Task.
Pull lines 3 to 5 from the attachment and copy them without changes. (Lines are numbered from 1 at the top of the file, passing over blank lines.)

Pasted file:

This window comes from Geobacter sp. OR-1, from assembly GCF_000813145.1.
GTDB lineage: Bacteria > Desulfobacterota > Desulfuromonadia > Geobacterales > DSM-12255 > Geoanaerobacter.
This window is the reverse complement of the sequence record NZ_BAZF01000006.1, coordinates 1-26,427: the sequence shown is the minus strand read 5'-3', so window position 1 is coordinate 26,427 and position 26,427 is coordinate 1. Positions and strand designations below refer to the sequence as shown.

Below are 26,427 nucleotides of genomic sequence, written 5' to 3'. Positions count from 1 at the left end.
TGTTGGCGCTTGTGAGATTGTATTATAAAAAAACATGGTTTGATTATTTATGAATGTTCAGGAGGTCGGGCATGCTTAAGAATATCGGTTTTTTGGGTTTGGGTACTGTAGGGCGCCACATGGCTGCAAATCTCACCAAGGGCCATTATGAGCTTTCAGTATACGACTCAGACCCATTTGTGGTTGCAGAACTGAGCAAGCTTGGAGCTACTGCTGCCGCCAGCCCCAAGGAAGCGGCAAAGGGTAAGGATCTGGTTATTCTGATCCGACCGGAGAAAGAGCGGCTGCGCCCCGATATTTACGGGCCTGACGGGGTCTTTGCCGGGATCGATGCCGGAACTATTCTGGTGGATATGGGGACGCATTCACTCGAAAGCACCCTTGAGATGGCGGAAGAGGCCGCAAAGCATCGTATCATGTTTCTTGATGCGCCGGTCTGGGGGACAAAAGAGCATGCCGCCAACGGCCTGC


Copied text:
This window is the reverse complement of the sequence record NZ_BAZF01000006.1, coordinates 1-26,427: the sequence shown is the minus strand read 5'-3', so window position 1 is coordinate 26,427 and position 26,427 is coordinate 1. Positions and strand designations below refer to the sequence as shown.

Below are 26,427 nucleotides of genomic sequence, written 5' to 3'. Positions count from 1 at the left end.
TGTTGGCGCTTGTGAGATTGTATTATAAAAAAACATGGTTTGATTATTTATGAATGTTCAGGAGGTCGGGCATGCTTAAGAATATCGGTTTTTTGGGTTTGGGTACTGTAGGGCGCCACATGGCTGCAAATCTCACCAAGGGCCATTATGAGCTTTCAGTATACGACTCAGACCCATTTGTGGTTGCAGAACTGAGCAAGCTTGGAGCTACTGCTGCCGCCAGCCCCAAGGAAGCGGCAAAGGGTAAGGATCTGGTTATTCTGATCCGACCGGAGAAAGAGCGGCTGCGCCCCGATATTTACGGGCCTGACGGGGTCTTTGCCGGGATCGATGCCGGAACTATTCTGGTGGATATGGGGACGCATTCACTCGAAAGCACCCTTGAGATGGCGGAAGAGGCCGCAAAGCATCGTATCATGTTTCTTGATGCGCCGGTCTGGGGGACAAAAGAGCATGCCGCCAACGGCCTGC